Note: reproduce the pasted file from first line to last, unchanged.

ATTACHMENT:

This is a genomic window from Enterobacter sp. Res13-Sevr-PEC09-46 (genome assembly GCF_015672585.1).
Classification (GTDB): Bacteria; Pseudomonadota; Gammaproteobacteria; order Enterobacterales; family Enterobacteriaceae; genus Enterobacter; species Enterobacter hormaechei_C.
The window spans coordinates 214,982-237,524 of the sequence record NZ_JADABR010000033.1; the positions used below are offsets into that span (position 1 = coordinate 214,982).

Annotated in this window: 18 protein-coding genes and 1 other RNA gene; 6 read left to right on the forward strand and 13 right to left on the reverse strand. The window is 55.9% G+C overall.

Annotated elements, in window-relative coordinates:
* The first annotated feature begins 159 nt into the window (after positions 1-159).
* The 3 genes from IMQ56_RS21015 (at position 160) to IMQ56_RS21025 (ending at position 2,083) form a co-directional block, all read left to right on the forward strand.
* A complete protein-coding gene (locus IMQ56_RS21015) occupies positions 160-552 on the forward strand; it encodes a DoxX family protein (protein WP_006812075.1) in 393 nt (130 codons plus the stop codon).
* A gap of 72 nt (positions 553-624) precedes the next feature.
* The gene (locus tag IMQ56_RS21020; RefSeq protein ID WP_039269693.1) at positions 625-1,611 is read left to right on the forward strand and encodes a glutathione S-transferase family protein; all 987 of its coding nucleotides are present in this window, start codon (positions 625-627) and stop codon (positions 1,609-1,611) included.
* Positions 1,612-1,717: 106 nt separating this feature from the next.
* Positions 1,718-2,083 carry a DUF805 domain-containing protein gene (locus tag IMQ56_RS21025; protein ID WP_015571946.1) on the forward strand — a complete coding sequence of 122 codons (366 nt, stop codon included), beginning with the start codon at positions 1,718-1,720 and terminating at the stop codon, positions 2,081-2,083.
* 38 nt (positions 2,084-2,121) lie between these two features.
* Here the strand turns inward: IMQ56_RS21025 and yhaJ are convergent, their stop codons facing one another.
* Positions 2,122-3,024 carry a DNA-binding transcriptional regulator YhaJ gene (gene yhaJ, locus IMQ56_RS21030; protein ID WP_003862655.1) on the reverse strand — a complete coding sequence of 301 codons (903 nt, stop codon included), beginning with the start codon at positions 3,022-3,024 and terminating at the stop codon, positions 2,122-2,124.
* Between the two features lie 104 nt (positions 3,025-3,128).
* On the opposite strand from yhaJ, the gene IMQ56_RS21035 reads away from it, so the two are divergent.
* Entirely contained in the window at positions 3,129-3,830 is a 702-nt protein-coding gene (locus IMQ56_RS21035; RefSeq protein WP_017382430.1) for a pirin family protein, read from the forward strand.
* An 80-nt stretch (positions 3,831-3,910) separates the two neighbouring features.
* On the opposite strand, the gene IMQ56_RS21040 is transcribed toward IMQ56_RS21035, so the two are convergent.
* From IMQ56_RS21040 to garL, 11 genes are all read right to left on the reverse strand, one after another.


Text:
This is a genomic window from Enterobacter sp. Res13-Sevr-PEC09-46 (genome assembly GCF_015672585.1).
Classification (GTDB): Bacteria; Pseudomonadota; Gammaproteobacteria; order Enterobacterales; family Enterobacteriaceae; genus Enterobacter; species Enterobacter hormaechei_C.
The window spans coordinates 214,982-237,524 of the sequence record NZ_JADABR010000033.1; the positions used below are offsets into that span (position 1 = coordinate 214,982).

Annotated in this window: 18 protein-coding genes and 1 other RNA gene; 6 read left to right on the forward strand and 13 right to left on the reverse strand. The window is 55.9% G+C overall.

Annotated elements, in window-relative coordinates:
* The first annotated feature begins 159 nt into the window (after positions 1-159).
* The 3 genes from IMQ56_RS21015 (at position 160) to IMQ56_RS21025 (ending at position 2,083) form a co-directional block, all read left to right on the forward strand.
* A complete protein-coding gene (locus IMQ56_RS21015) occupies positions 160-552 on the forward strand; it encodes a DoxX family protein (protein WP_006812075.1) in 393 nt (130 codons plus the stop codon).
* A gap of 72 nt (positions 553-624) precedes the next feature.
* The gene (locus tag IMQ56_RS21020; RefSeq protein ID WP_039269693.1) at positions 625-1,611 is read left to right on the forward strand and encodes a glutathione S-transferase family protein; all 987 of its coding nucleotides are present in this window, start codon (positions 625-627) and stop codon (positions 1,609-1,611) included.
* Positions 1,612-1,717: 106 nt separating this feature from the next.
* Positions 1,718-2,083 carry a DUF805 domain-containing protein gene (locus tag IMQ56_RS21025; protein ID WP_015571946.1) on the forward strand — a complete coding sequence of 122 codons (366 nt, stop codon included), beginning with the start codon at positions 1,718-1,720 and terminating at the stop codon, positions 2,081-2,083.
* 38 nt (positions 2,084-2,121) lie between these two features.
* Here the strand turns inward: IMQ56_RS21025 and yhaJ are convergent, their stop codons facing one another.
* Positions 2,122-3,024 carry a DNA-binding transcriptional regulator YhaJ gene (gene yhaJ, locus IMQ56_RS21030; protein ID WP_003862655.1) on the reverse strand — a complete coding sequence of 301 codons (903 nt, stop codon included), beginning with the start codon at positions 3,022-3,024 and terminating at the stop codon, positions 2,122-2,124.
* Between the two features lie 104 nt (positions 3,025-3,128).
* On the opposite strand from yhaJ, the gene IMQ56_RS21035 reads away from it, so the two are divergent.
* Entirely contained in the window at positions 3,129-3,830 is a 702-nt protein-coding gene (locus IMQ56_RS21035; RefSeq protein WP_017382430.1) for a pirin family protein, read from the forward strand.
* An 80-nt stretch (positions 3,831-3,910) separates the two neighbouring features.
* On the opposite strand, the gene IMQ56_RS21040 is transcribed toward IMQ56_RS21035, so the two are convergent.
* From IMQ56_RS21040 to garL, 11 genes are all read right to left on the reverse strand, one after another.